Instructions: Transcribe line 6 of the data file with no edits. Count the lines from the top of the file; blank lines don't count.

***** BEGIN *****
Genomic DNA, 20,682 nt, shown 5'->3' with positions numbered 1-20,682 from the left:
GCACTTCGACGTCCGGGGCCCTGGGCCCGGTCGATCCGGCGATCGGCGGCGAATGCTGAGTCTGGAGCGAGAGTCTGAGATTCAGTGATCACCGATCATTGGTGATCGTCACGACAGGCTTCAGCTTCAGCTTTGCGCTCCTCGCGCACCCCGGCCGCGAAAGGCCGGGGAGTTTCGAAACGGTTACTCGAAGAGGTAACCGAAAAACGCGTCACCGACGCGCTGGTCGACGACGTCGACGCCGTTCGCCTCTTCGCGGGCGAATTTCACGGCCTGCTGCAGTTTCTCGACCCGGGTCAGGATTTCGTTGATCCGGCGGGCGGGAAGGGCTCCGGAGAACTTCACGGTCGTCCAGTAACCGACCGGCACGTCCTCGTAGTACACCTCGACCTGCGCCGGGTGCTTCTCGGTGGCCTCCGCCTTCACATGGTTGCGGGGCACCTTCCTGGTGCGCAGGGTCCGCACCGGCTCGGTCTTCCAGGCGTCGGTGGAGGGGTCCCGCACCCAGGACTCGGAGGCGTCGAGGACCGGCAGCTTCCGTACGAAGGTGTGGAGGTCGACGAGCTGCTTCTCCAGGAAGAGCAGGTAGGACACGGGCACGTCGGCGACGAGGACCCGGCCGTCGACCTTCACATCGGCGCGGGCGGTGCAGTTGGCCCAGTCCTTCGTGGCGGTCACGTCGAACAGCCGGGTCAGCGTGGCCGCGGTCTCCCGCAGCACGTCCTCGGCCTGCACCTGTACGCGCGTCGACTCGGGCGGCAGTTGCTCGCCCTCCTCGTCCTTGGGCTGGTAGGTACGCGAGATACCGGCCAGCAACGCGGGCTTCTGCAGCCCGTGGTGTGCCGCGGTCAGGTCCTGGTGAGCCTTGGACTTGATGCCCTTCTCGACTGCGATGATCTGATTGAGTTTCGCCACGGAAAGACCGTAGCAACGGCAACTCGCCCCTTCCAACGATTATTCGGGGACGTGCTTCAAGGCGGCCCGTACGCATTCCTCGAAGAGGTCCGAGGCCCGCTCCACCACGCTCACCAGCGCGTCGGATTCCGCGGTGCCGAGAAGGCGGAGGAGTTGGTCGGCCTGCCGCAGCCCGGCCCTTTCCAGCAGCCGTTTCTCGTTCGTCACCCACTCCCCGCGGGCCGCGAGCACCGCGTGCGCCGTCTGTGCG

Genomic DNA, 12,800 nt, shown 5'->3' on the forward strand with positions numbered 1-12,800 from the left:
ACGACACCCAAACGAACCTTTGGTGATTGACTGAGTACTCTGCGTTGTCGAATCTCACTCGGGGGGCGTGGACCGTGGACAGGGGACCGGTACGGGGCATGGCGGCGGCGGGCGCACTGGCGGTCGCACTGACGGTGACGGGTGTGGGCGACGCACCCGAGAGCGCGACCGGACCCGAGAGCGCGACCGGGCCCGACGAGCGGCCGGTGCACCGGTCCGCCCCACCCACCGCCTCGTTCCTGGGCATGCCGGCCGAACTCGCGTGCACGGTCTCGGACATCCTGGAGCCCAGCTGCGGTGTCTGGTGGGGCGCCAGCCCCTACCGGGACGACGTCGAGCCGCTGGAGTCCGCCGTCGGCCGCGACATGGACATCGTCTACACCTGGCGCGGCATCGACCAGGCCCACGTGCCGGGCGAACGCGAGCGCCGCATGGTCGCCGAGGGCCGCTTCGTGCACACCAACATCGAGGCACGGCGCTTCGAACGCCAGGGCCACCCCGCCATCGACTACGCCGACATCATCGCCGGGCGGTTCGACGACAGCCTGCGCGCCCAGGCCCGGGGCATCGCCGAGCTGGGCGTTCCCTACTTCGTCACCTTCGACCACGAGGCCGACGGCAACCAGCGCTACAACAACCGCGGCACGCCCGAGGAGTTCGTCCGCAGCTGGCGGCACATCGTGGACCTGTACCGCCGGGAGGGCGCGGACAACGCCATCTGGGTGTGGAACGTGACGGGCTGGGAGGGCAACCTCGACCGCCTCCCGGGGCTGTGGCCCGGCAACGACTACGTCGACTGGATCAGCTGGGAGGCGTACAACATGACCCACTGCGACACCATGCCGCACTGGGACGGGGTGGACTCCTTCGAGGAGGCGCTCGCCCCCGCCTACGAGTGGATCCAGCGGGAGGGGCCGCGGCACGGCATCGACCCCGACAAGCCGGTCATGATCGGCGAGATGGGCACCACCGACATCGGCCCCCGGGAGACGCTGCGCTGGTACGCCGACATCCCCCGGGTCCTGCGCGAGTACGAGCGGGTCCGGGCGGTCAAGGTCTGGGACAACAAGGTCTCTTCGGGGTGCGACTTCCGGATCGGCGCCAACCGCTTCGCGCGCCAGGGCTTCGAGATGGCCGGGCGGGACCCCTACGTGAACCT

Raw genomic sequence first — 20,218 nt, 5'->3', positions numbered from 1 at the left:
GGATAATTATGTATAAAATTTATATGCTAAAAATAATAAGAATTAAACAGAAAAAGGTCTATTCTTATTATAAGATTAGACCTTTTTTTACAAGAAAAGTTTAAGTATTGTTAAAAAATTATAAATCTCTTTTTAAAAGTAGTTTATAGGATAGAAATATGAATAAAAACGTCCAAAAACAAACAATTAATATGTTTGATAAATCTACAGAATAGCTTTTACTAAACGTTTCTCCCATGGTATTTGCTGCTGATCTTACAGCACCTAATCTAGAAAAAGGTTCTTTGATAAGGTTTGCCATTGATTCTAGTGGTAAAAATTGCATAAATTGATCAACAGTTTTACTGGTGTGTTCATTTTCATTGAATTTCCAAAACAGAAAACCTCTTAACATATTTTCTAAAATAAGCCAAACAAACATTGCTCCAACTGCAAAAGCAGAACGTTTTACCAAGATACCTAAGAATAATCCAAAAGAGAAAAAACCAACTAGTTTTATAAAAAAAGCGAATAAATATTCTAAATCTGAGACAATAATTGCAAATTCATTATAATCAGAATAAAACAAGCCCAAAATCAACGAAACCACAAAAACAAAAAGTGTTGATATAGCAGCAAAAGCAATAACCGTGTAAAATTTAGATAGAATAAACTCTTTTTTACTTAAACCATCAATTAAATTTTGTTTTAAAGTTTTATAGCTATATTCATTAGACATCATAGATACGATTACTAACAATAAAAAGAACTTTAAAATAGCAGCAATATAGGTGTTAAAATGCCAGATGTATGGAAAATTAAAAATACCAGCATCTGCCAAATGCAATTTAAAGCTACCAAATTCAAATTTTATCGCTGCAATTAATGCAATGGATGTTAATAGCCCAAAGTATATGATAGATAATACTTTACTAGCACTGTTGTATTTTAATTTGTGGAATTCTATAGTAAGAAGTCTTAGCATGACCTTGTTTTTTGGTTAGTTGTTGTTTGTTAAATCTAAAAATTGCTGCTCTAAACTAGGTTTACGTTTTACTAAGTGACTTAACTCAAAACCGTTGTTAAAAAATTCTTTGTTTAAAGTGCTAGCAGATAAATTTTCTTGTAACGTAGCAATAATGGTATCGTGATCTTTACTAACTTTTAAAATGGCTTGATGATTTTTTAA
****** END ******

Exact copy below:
GGATAATTATGTATAAAATTTATATGCTAAAAATAATAAGAATTAAACAGAAAAAGGTCTATTCTTATTATAAGATTAGACCTTTTTTTACAAGAAAAGTTTAAGTATTGTTAAAAAATTATAAATCTCTTTTTAAAAGTAGTTTATAGGATAGAAATATGAATAAAAACGTCCAAAAACAAACAATTAATATGTTTGATAAATCTACAGAATAGCTTTTACTAAACGTTTCTCCCATGGTATTTGCTGCTGATCTTACAGCACCTAATCTAGAAAAAGGTTCTTTGATAAGGTTTGCCATTGATTCTAGTGGTAAAAATTGCATAAATTGATCAACAGTTTTACTGGTGTGTTCATTTTCATTGAATTTCCAAAACAGAAAACCTCTTAACATATTTTCTAAAATAAGCCAAACAAACATTGCTCCAACTGCAAAAGCAGAACGTTTTACCAAGATACCTAAGAATAATCCAAAAGAGAAAAAACCAACTAGTTTTATAAAAAAAGCGAATAAATATTCTAAATCTGAGACAATAATTGCAAATTCATTATAATCAGAATAAAACAAGCCCAAAATCAACGAAACCACAAAAACAAAAAGTGTTGATATAGCAGCAAAAGCAATAACCGTGTAAAATTTAGATAGAATAAACTCTTTTTTACTTAAACCATCAATTAAATTTTGTTTTAAAGTTTTATAGCTATATTCATTAGACATCATAGATACGATTACTAACAATAAAAAGAACTTTAAAATAGCAGCAATATAGGTGTTAAAATGCCAGATGTATGGAAAATTAAAAATACCAGCATCTGCCAAATGCAATTTAAAGCTACCAAATTCAAATTTTATCGCTGCAATTAATGCAATGGATGTTAATAGCCCAAAGTATATGATAGATAATACTTTACTAGCACTGTTGTATTTTAATTTGTGGAATTCTATAGTAAGAAGTCTTAGCATGACCTTGTTTTTTGGTTAGTTGTTGTTTGTTAAATCTAAAAATTGCTGCTCTAAACTAGGTTTACGTTTTACTAAGTGACTTAACTCAAAACCGTTGTTAAAAAATTCTTTGTTTAAAGTGCTAGCAGATAAATTTTCTTGTAACGTAGCAATAATGGTATCGTGATCTTTACTAACTTTTAAAATGGCTTGATGATTTTTTAA